Journal of Educational Multimedia and Hypermedia Volume 27, Number 3, ISSN 1055-8896 Publisher: Association for the Advancement of Computing in Education (AACE), Waynesville, NC USA
The experience of students submitting written homework is compared to those using online homework platforms at a college in the northeastern United States. Results indicate that online homework platforms can increase student engagement in the course when students are satisfied with the platform’s functionality and when students believe the web-based tool matches their own learning style. Findings suggest that students not inclined towards e-textbook use might be willing to set aside their preferences and try an online homework platform if they believe that the experience will be compatible with their learning style. Given the links between perceptions of learning style and platform functionality with positive student perceptual outcomes, results indicate faculty may be able to increase their students’ sense of efficacy towards online homework by demonstrating a positive attitude toward the platform, and showing their own engagement with web-based tools.
Maxwell, P., Smoker, K. & Stites-Doe, S. (2018). Does the Homework Format Really Matter? The Impact of Homework Format and Learning Style on Accounting Students’ Learning Engagement and Academic Achievement. Journal of Educational Multimedia and Hypermedia, 27(3), 343-366. Waynesville, NC USA: Association for the Advancement of Computing in Education (AACE). Retrieved January 16, 2019 from https://www.learntechlib.org/primary/p/178529/.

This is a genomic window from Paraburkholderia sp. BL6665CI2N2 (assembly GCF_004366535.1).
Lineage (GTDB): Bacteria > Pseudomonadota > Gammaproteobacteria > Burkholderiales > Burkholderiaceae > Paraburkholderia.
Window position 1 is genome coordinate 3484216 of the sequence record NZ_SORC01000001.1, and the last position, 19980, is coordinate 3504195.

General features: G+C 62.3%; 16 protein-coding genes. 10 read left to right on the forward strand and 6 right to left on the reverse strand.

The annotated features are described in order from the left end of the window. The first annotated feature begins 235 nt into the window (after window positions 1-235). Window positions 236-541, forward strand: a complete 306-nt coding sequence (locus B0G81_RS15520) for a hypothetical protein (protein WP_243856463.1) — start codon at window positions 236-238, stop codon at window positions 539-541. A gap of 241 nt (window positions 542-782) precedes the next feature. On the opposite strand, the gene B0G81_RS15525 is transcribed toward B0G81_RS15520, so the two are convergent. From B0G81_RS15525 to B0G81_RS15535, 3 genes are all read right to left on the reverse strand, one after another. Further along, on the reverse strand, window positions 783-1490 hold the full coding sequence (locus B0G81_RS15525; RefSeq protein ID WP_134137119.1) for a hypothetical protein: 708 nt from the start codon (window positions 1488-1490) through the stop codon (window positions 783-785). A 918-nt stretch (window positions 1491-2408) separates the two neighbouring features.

© 2018 Association for the Advancement of Computing in Education (AACE)
- Ambrose, S.A., Bridges, M.W., DiPietro, M., Lovett, M.C., Norman, M.K. (2010). How learning works: Seven research-based principles for smart teaching. San Francisco: Jossey-Bass.
- Arora, M.L., Rho, Y.J., & Masson, C. (2013). Longitudinal study of online statics homework as a method to improve learning. Journal of STEM Education, 14(1), 36-44.
- Cutshall, R.C., Mollick, J.S., & Bland, E.M. (2012). Use of an e-textbook and Web-based homework for an undergraduate business course: Students’ perceptions. Journal of the Academy of Business Education, 13, 1-11.
- Dawkins, W. (2006). Textbooks: the big squeeze. Black Issues Book Review, 8(5), 30-32.
- Doorn, D., Janssen, S., & O’Brien, M. (2010). Student attitudes and approaches to online homework. International Journal for the Scholarship of Teaching and Learning, 4(1), 1-20. Http://www.georgiasouthern.edu/ijsotl Engel, A.M. (2015). What are the learning styles of community college accounting teachers and students? Community College Journal of Research and Practice, 39(3), 289-292.
- Fatemi, D., Marquis, L., & Wasan, S. (2014). Student performance in intermediate accounting: A comparison of the effectiveness of online and manual homework assignments. The Accounting Educators’ Journal, 24, 1-19.
- Hahn, W., Fairchild, C., & Dowis, W.B. (2013). Online homework managers and intelligent tutoring systems: A study of their impact on student learning in the introductory financial accounting classroom. Issues in Accounting Education, 28(3), 513-535.
- Halcrow, C. & Dunnigan, G. (2012). Online homework in Calculus I: Friend or foe? PRIMUS: Problems, Resources, and Issues in Mathematics Undergraduate Studies, 22(8), 664-682.